Computers and artificial intelligence have come along at an exponential rate over the past few decades, from being regarded as oversized adding machines to the point where they have played integral roles in some legitimately creative endeavours.
Ubiquitous connectivity, cloud architecture, big data and artificial intelligence are the four enabling technologies expanding our digital capabilities and driving modern consumer experience, a new report claims.
In his new report, Will People Really Do That, Forrester principal analyst, James L McQuivey, said that as digital disruption becomes the economic force reducing innovation costs, digital disrupters will become more agile when it comes to building products and service experiences.
As a result, people are overcoming their natural bias against change and becoming more adaptive to new product experience, which the report labels ‘hyperadoption’.
According to McQuivey, the four core enabling technologies – ubiquitous connectivity, cloud architecture, big data and artificial intelligence – will precipitate a dramatic expansion of digital capabilities in four key areas of our lives.
The first is how we produce and control the physical, such as digital homes, self-driving cars, 3D products and drones. The second is how we interact with technology, such as robotics, voice interactions, computer vision and virtual and missed reality. The third is by maintaining our wellbeing through smart wearables and internal biosensors. Finally, the fourth capability is how we connect with each other, through apps and other social sharing platforms.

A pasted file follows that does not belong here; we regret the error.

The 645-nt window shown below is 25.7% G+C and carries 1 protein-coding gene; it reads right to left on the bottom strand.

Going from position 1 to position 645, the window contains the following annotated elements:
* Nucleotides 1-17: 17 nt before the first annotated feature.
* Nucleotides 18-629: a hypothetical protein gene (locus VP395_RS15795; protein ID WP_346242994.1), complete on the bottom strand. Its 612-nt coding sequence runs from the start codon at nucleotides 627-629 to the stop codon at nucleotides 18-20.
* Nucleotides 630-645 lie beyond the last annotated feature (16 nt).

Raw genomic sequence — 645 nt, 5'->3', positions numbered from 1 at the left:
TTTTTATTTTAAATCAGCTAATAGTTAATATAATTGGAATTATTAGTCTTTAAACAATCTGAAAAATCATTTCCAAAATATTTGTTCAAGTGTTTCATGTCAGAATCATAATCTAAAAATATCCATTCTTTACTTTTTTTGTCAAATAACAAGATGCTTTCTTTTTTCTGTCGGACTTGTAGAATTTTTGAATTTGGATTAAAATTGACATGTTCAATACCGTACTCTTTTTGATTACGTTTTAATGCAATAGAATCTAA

CMOs that fail to understand what makes these new experiences not only possible but inevitable, won’t be able to keep up with the pace of innovation, the report stated.
In addition, marketing leaders will be faced with the challenge of keeping consumers engaged in an era where the audience is emotionally less connected to new products and invests less in low-cost experiences.
As a result, the Forrester report recommended CMOs offer innovative products or services when people are ready most for novelty, rather than geared up for rejection. For instance, Apple called its customers to attention with its smartwatch release in such a way that people believed they were hearing about powerful wearable technology for the first time, even though wearables had already been on the market for years, McQuivey stated.
When it comes to surviving the hyperadoption era, the report advised CMOs to be ready to answer five key questions:
- What does my customer need next?
- What would this change about our customer relationship?
- Can we develop this in a way that reduced the perception and loss?
- Do our policies permit us to do this quickly?
- Can our brand help us do this in a way that accelerates attention, intention or action?
The report also advised CMOs to work aggressively with their customer experience, technology management and product management peers to ensure innovative solutions brought to market can redefine or extend brand awareness through a simple and loss-less benefit strategy.
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